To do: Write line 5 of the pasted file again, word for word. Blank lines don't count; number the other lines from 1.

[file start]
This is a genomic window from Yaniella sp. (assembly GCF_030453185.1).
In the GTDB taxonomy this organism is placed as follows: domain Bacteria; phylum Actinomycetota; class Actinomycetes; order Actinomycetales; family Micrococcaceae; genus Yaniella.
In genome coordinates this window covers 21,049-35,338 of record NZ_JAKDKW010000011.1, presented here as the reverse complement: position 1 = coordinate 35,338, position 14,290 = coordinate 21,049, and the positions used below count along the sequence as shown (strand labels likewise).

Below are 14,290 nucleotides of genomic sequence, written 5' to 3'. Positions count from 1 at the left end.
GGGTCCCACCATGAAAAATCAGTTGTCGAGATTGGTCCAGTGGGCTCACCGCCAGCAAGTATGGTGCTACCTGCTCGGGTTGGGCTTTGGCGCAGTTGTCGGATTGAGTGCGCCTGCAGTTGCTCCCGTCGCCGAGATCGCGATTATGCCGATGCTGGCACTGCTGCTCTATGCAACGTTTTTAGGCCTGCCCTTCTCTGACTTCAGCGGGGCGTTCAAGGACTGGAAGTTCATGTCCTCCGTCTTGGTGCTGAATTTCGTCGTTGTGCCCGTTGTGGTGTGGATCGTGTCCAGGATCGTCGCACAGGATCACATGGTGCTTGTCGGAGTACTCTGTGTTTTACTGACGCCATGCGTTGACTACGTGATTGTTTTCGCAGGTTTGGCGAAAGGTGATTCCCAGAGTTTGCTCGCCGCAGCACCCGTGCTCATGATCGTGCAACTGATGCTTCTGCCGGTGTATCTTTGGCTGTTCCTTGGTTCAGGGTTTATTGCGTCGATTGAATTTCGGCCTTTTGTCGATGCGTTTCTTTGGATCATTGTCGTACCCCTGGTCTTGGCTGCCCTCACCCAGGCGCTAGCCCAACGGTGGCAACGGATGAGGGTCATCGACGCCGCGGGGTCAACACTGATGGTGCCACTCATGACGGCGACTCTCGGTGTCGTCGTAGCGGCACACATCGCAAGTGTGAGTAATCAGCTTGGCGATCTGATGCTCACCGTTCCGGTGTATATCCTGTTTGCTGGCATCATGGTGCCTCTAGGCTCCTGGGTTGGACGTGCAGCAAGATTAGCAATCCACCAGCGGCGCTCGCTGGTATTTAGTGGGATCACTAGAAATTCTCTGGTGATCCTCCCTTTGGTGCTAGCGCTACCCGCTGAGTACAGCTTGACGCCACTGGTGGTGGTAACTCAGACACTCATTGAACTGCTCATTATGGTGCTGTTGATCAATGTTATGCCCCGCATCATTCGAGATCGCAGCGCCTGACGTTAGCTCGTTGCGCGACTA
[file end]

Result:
GGGTCCCACCATGAAAAATCAGTTGTCGAGATTGGTCCAGTGGGCTCACCGCCAGCAAGTATGGTGCTACCTGCTCGGGTTGGGCTTTGGCGCAGTTGTCGGATTGAGTGCGCCTGCAGTTGCTCCCGTCGCCGAGATCGCGATTATGCCGATGCTGGCACTGCTGCTCTATGCAACGTTTTTAGGCCTGCCCTTCTCTGACTTCAGCGGGGCGTTCAAGGACTGGAAGTTCATGTCCTCCGTCTTGGTGCTGAATTTCGTCGTTGTGCCCGTTGTGGTGTGGATCGTGTCCAGGATCGTCGCACAGGATCACATGGTGCTTGTCGGAGTACTCTGTGTTTTACTGACGCCATGCGTTGACTACGTGATTGTTTTCGCAGGTTTGGCGAAAGGTGATTCCCAGAGTTTGCTCGCCGCAGCACCCGTGCTCATGATCGTGCAACTGATGCTTCTGCCGGTGTATCTTTGGCTGTTCCTTGGTTCAGGGTTTATTGCGTCGATTGAATTTCGGCCTTTTGTCGATGCGTTTCTTTGGATCATTGTCGTACCCCTGGTCTTGGCTGCCCTCACCCAGGCGCTAGCCCAACGGTGGCAACGGATGAGGGTCATCGACGCCGCGGGGTCAACACTGATGGTGCCACTCATGACGGCGACTCTCGGTGTCGTCGTAGCGGCACACATCGCAAGTGTGAGTAATCAGCTTGGCGATCTGATGCTCACCGTTCCGGTGTATATCCTGTTTGCTGGCATCATGGTGCCTCTAGGCTCCTGGGTTGGACGTGCAGCAAGATTAGCAATCCACCAGCGGCGCTCGCTGGTATTTAGTGGGATCACTAGAAATTCTCTGGTGATCCTCCCTTTGGTGCTAGCGCTACCCGCTGAGTACAGCTTGACGCCACTGGTGGTGGTAACTCAGACACTCATTGAACTGCTCATTATGGTGCTGTTGATCAATGTTATGCCCCGCATCATTCGAGATCGCAGCGCCTGACGTTAGCTCGTTGCGCGACTA